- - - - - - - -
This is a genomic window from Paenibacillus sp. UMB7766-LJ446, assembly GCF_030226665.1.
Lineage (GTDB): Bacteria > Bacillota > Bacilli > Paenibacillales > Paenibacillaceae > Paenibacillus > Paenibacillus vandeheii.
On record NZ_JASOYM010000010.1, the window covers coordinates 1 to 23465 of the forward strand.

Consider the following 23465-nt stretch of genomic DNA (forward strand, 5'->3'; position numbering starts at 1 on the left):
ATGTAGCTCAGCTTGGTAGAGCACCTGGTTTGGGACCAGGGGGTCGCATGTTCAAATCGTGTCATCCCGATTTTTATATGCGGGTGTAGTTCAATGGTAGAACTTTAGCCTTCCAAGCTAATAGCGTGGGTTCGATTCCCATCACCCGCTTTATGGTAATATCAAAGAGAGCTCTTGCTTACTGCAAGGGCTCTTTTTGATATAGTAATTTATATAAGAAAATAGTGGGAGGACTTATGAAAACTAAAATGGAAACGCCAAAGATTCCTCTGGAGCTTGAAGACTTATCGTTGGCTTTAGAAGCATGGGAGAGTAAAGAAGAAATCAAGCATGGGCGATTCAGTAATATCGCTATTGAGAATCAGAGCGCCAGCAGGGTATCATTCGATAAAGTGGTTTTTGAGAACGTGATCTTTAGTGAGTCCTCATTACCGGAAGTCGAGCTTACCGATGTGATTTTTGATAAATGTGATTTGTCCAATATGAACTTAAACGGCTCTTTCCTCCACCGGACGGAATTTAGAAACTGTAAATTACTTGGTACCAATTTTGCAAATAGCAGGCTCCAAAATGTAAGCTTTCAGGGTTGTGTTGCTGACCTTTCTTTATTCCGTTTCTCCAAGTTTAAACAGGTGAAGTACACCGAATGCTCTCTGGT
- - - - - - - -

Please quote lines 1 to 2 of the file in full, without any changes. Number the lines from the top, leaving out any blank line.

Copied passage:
This is a genomic window from Paenibacillus sp. UMB7766-LJ446, assembly GCF_030226665.1.
Lineage (GTDB): Bacteria > Bacillota > Bacilli > Paenibacillales > Paenibacillaceae > Paenibacillus > Paenibacillus vandeheii.